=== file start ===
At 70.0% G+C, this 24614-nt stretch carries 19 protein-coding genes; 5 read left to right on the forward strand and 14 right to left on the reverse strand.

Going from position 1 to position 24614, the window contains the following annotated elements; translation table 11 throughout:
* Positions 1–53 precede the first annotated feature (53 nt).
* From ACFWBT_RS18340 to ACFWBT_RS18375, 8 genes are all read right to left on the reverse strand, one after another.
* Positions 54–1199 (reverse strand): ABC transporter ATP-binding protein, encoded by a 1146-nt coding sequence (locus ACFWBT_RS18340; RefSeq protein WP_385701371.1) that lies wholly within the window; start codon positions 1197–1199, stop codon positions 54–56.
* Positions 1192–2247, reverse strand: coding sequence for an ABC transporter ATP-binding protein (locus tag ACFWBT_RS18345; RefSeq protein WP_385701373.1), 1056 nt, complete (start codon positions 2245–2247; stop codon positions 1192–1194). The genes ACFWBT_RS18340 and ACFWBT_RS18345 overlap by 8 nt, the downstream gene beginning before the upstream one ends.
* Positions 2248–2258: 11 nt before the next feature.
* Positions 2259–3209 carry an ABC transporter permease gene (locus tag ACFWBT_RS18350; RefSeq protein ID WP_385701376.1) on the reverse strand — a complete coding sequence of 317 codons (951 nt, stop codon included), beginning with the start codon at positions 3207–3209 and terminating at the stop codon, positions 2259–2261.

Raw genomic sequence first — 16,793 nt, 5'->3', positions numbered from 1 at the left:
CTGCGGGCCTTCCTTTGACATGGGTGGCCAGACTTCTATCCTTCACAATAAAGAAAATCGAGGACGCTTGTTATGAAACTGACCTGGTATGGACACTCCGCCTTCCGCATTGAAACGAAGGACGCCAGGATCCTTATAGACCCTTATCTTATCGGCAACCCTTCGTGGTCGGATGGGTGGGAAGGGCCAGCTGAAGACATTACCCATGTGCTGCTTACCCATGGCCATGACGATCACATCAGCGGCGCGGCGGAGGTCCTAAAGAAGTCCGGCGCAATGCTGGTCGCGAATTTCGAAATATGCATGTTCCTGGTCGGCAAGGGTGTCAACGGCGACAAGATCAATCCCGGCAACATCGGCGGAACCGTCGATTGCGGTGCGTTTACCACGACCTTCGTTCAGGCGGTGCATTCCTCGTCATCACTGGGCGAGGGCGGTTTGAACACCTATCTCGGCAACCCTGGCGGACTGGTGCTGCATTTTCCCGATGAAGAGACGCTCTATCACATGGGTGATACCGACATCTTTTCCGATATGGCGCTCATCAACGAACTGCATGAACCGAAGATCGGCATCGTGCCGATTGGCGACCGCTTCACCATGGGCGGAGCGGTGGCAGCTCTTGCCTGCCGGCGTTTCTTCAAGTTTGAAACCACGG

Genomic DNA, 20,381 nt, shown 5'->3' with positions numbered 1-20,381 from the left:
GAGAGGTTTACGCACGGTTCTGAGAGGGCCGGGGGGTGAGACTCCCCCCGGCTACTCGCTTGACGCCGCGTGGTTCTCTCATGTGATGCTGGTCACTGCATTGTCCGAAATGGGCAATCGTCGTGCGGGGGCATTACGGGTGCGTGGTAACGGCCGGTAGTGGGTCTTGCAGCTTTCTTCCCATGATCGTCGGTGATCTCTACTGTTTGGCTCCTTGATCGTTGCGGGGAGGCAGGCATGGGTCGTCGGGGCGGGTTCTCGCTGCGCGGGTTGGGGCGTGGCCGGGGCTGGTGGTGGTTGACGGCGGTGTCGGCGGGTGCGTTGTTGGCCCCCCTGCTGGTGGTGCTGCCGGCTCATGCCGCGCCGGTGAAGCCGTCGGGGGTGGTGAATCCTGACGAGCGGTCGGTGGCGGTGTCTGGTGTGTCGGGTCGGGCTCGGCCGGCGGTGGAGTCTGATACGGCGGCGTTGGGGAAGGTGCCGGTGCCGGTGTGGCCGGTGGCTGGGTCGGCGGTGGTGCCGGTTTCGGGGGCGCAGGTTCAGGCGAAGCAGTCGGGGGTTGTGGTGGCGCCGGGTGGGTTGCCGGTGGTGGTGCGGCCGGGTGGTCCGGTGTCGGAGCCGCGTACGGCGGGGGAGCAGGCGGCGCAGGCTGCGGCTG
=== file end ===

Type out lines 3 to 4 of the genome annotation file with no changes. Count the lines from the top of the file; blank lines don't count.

* Positions 1–53 precede the first annotated feature (53 nt).
* From ACFWBT_RS18340 to ACFWBT_RS18375, 8 genes are all read right to left on the reverse strand, one after another.